A Queer Céilí at the Marty Forsythe review: A heartfelt, well-researched play

Dominic Montague offers a glimpse of gay life amid sectarianism, violence and bigotry


Trinity Lodge, Belfast
In 1982 homosexual conduct between men aged 21 or over was decriminalised in Northern Ireland, 15 years after similar laws had been passed in the rest of the United Kingdom. Strident opposition erupted, not least from the unholy alliance of the Democratic Unionist Party and the Catholic Church, which respectively branded same-sex relationships sinful and abominable. Groundbreaking though the reform was, however, its narrow legal confines left many individuals vulnerable and exposed to the risk of prosecution.

Months later, in solidarity with its Belfast counterparts, the National Union of Students' annual lesbian and gay conference crossed the Irish Sea for the first time. Its Irish welcome took the form of a Save Ulster from Sodomy demonstration at the gates of Queen's University.

In Dominic Montague's heartfelt, well-researched new play at Trinity Lodge (formerly the Martin Forsythe Social Club), confident Michael (Christopher Grant), shy Brendi (Simon Sweeney) and campaigning Margo (Paula Carson) offer their apprehensive English visitors a glimpse of what it means to be young and gay in a community riven by sectarianism, violence and bigotry.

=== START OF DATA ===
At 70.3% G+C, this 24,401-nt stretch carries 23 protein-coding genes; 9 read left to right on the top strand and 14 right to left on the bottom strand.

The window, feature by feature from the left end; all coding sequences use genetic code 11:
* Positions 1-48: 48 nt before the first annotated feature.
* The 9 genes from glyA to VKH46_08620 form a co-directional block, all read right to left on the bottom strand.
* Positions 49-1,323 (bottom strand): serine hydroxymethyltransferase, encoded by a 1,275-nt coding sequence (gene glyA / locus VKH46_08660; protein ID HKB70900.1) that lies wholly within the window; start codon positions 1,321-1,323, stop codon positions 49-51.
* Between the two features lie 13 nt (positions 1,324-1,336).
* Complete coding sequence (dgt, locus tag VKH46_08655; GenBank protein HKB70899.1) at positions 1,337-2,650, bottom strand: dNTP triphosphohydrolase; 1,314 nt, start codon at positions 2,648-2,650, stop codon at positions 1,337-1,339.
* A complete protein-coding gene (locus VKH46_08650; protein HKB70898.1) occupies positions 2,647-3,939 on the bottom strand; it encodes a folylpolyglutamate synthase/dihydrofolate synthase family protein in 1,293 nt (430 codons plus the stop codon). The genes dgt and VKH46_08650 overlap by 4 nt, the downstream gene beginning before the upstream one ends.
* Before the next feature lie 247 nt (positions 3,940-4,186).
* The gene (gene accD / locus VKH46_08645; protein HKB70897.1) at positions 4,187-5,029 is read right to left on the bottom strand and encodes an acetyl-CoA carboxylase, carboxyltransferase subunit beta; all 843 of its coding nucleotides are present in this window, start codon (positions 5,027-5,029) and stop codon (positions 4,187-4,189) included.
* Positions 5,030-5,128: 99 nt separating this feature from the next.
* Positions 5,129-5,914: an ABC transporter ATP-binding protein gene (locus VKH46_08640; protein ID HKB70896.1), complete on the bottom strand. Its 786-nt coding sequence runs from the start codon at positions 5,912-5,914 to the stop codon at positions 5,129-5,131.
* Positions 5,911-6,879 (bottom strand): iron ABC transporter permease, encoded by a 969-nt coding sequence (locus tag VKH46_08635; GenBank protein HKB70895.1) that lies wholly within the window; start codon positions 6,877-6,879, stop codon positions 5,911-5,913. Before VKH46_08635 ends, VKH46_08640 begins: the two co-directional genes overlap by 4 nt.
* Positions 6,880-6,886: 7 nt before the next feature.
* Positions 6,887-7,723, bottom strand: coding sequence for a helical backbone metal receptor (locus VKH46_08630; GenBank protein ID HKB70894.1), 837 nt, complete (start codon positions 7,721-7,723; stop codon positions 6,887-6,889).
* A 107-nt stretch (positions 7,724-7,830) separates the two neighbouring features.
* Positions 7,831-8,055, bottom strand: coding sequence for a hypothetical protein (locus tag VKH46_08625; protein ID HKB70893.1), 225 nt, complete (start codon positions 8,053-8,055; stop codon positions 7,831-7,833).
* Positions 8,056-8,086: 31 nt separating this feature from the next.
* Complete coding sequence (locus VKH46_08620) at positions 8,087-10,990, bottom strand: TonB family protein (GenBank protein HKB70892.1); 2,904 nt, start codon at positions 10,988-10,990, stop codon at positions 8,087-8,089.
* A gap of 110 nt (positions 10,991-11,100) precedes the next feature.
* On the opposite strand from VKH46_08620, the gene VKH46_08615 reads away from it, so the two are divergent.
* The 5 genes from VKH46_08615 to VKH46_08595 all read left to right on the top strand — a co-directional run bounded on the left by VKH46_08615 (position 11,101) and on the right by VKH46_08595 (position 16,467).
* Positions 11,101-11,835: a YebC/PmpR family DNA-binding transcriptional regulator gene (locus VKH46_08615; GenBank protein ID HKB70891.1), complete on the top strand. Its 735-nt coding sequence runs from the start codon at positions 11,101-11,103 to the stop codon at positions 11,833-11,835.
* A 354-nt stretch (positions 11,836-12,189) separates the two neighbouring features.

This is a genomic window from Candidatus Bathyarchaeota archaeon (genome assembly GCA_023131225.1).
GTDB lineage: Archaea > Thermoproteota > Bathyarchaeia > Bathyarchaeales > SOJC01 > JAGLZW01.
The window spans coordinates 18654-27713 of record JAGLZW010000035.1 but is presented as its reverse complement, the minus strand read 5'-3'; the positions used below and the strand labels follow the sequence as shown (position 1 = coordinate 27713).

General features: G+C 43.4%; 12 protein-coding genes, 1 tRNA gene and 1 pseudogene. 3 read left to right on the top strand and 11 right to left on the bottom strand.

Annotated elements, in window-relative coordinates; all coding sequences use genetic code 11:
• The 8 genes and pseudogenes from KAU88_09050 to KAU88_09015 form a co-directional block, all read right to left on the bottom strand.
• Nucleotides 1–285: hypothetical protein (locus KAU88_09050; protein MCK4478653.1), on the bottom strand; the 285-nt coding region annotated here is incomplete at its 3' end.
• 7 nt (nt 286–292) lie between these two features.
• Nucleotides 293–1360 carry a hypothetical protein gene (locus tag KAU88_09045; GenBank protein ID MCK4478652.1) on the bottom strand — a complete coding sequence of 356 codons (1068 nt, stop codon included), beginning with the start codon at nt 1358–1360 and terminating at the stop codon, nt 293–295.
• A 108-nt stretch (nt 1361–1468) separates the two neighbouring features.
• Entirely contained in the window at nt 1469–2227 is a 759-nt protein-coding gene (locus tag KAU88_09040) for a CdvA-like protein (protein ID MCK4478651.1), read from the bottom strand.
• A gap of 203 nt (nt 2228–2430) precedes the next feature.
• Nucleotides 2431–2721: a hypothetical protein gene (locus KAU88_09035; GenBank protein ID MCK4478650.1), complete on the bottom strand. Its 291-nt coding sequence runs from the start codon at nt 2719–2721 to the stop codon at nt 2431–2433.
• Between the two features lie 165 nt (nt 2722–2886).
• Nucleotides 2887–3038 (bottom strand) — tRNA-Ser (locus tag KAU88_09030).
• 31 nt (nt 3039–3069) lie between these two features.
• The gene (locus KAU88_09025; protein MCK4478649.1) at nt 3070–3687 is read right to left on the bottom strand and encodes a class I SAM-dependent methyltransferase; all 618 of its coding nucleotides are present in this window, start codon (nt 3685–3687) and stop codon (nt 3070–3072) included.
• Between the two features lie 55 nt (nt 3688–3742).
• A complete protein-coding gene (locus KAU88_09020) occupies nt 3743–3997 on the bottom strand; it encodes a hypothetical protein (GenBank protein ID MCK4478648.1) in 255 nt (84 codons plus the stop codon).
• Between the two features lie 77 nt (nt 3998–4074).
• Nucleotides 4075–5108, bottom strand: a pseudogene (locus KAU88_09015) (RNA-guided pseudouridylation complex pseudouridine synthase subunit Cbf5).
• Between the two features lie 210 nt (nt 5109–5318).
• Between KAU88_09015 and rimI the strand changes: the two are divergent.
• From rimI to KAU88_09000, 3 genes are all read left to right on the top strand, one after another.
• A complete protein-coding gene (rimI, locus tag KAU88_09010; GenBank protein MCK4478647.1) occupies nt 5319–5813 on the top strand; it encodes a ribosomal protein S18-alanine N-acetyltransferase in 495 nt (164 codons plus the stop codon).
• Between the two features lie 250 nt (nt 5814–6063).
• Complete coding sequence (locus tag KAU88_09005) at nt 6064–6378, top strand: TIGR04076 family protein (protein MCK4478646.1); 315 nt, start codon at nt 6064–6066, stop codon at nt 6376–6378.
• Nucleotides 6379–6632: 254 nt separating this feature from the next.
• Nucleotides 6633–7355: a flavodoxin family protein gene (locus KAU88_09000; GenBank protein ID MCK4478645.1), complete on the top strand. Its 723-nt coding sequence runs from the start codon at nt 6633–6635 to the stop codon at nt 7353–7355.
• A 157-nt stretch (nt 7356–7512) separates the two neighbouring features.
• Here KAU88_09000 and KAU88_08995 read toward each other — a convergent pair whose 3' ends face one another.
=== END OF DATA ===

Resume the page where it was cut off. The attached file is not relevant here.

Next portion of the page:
Kabosh theatre company has premiered the play in the very place where a landmark event unfolded during that turbulent weekend

Under Paula McFetridge’s watchful direction, Kabosh theatre company has premiered the play in the very place where a landmark event unfolded during that turbulent weekend. In those days Belfast was shared by all manner of social outcasts: gays, lesbians, political activists, punks, rockers, anarchists. Against a rousing contemporary soundtrack, Conleth White’s retro-tinted imagery evokes the spirit of the outside world, while the central characters represent a vivid composite of the conference delegates.


Affable Mancunian George (Brendan Quinn) is spooked by terrifying encounters with soldiers and gay-bashers, only then to be warmly embraced by punters at the social club, in republican west Belfast, whose management had invited the beleaguered students to the Saturday-night céilí.

At this point the writing swiftly switches from lengthy exposition to snappy repartee. In a revealing exchange, Margo comes under close scrutiny from a local man, not because she is a lesbian but because she lives in London, the disreputable city to which his teenage daughter intends to move. The tonal change works a treat, winning hearts and prompting emotional first-hand memories of a small but significant moment in the city’s LGBTQ+ history.

Runs until Saturday, March 30th, as part of the Imagine! festival of ideas and politics